Exception handling: Are exceptions in C#, C++ and Java too slow?

Exception handling: Are exceptions in C#, C++ and Java too slow?

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A battle of opinions

There is a disagreement among software engineers about using exceptions. Some engineers are convinced that throwing exceptions is very slow and expensive and exceptions should not be used to indicate an error. Others always use exceptions instead of returning an error.

What do you think is the correct answer? The answer to this question is the most common answer that I hear and give as a software engineer: it depends. It depends on the type of project you are working on and how often exceptions are thrown.

Checking for error conditions in code is indeed much faster than throwing and catching exceptions. Benchmarks done in different programming languages show that a code that uses exceptions to handle errors can be 100 times slower than a similar code that handles errors without using exceptions. However, if a code does have high throughput requirements or does not throw exceptions too frequently, there may be no need to worry about the impact of throwing exceptions on the performance of this code.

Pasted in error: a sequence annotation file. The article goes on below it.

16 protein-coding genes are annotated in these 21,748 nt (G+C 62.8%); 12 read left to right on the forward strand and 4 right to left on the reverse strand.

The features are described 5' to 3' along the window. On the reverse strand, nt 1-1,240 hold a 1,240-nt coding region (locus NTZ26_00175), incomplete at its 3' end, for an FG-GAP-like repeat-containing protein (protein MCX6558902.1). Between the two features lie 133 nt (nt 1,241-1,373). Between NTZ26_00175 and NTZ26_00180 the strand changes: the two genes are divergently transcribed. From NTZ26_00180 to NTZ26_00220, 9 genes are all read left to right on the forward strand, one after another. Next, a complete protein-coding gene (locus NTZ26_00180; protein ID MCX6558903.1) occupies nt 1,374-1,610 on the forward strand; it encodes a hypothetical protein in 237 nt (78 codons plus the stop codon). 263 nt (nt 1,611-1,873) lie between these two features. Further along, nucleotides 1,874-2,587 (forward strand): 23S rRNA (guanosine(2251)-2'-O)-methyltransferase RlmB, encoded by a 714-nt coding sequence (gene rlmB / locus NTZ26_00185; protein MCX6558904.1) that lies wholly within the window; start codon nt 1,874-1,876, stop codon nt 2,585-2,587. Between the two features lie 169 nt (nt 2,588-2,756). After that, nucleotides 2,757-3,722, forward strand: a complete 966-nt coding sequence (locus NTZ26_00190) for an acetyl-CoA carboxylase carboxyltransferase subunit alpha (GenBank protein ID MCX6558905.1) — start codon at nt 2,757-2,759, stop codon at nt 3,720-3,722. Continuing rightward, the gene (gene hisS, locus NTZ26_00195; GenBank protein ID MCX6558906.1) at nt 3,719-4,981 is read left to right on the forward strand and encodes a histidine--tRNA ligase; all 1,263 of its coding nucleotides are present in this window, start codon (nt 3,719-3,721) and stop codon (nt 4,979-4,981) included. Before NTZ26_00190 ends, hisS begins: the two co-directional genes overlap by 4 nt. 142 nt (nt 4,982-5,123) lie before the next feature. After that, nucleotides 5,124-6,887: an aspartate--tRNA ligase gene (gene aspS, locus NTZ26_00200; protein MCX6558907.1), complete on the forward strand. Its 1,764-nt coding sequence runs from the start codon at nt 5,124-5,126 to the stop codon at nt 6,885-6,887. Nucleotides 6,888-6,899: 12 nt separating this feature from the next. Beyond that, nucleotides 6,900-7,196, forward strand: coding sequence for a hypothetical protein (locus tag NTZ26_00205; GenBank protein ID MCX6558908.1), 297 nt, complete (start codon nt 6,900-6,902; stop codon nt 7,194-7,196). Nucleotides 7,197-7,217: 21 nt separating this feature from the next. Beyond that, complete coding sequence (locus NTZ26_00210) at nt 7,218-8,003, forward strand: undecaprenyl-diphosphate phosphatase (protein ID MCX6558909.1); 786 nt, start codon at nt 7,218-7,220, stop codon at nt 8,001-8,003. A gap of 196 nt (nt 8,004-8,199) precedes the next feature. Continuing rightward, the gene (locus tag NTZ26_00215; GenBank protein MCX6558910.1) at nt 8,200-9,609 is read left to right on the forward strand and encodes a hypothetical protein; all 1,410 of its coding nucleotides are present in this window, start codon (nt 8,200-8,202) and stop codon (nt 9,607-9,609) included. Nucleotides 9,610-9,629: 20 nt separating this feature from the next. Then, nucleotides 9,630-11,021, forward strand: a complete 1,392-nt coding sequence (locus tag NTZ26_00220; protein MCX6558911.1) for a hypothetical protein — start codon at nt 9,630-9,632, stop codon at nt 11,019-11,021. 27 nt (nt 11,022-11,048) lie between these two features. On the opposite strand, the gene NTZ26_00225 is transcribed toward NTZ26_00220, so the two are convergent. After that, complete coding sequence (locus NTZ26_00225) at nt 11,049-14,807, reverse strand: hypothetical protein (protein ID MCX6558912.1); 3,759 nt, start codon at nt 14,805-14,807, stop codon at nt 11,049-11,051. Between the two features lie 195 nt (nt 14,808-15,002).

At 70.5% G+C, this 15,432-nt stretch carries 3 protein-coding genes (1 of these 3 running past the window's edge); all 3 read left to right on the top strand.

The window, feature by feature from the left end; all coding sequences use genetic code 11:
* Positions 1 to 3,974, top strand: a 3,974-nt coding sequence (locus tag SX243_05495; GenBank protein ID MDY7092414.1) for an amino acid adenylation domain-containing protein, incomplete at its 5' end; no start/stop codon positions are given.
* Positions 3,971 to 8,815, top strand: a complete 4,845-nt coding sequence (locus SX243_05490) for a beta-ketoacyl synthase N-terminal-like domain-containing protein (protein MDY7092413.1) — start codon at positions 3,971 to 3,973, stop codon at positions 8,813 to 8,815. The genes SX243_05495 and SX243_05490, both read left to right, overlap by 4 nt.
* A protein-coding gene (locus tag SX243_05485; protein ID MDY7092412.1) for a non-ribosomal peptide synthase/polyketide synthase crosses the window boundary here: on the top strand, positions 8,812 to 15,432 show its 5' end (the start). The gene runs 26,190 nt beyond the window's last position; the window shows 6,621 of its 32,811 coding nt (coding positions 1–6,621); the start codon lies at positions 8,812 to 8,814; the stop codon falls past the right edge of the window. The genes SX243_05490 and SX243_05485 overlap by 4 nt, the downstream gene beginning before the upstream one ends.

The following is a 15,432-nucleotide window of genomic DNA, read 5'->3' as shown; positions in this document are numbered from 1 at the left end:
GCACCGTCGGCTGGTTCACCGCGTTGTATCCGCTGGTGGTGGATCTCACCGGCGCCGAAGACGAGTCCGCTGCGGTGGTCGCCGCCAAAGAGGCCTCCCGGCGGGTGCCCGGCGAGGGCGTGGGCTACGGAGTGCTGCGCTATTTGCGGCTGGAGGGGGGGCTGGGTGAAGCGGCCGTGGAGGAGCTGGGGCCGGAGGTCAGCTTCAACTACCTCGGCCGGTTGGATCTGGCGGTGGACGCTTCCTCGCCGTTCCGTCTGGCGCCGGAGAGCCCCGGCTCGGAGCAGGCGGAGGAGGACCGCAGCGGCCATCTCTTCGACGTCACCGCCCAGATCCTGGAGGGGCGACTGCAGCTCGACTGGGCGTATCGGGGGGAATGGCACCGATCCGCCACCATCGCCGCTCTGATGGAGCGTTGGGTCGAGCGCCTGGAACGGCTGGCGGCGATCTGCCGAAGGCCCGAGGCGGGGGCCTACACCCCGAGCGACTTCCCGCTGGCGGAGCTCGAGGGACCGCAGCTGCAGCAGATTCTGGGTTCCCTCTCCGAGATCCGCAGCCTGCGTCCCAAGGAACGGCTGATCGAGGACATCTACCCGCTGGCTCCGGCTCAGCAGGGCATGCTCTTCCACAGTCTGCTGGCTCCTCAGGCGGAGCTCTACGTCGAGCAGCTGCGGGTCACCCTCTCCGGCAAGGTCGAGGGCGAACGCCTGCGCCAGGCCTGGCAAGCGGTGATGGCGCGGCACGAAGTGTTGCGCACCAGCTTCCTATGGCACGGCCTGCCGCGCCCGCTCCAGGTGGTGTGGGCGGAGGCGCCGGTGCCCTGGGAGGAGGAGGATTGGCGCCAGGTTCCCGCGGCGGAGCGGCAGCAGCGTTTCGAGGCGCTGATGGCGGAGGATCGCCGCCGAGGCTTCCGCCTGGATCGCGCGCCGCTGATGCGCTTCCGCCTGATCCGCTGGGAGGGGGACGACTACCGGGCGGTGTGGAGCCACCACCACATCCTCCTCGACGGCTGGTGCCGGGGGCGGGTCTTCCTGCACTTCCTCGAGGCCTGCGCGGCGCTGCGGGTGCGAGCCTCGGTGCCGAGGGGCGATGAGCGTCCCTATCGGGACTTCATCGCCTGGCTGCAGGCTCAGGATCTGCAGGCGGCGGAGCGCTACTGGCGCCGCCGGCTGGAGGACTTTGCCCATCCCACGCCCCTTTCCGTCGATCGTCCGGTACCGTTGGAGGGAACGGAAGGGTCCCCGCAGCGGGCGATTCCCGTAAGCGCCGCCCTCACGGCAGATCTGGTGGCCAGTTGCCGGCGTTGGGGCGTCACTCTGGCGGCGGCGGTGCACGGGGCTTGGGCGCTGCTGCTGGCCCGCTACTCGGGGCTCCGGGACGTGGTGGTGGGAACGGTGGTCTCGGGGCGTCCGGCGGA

Let’s look at a few simple examples.

Web applications

Consider the code of a popular e-commerce web application or a web search engine that receives thousands of requests per second. If this code throws even one exception for each request that it handles, the throughput of the system will be significantly smaller when compared to a similar code that handles requests without throwing exceptions. So in such a scenario, it makes total sense to rewrite the code and avoid exceptions.

Personal email client

Now consider the code of a personal email client that runs on a phone or a laptop. Even if this code throws multiple exceptions for each email that it receives, the end user will not be able to notice a problem. This is because it takes much longer to download an email from a server than to handle these exceptions. In this case, it makes sense to use exceptions to write simpler code that is easier to support.


So what is the conclusion? Use exceptions for scenarios that are truly exceptional and do not happen frequently. Also, remember to avoid premature optimization. Do not waste time worrying about the performance of the code that does not need to be fast and optimized.

Further reading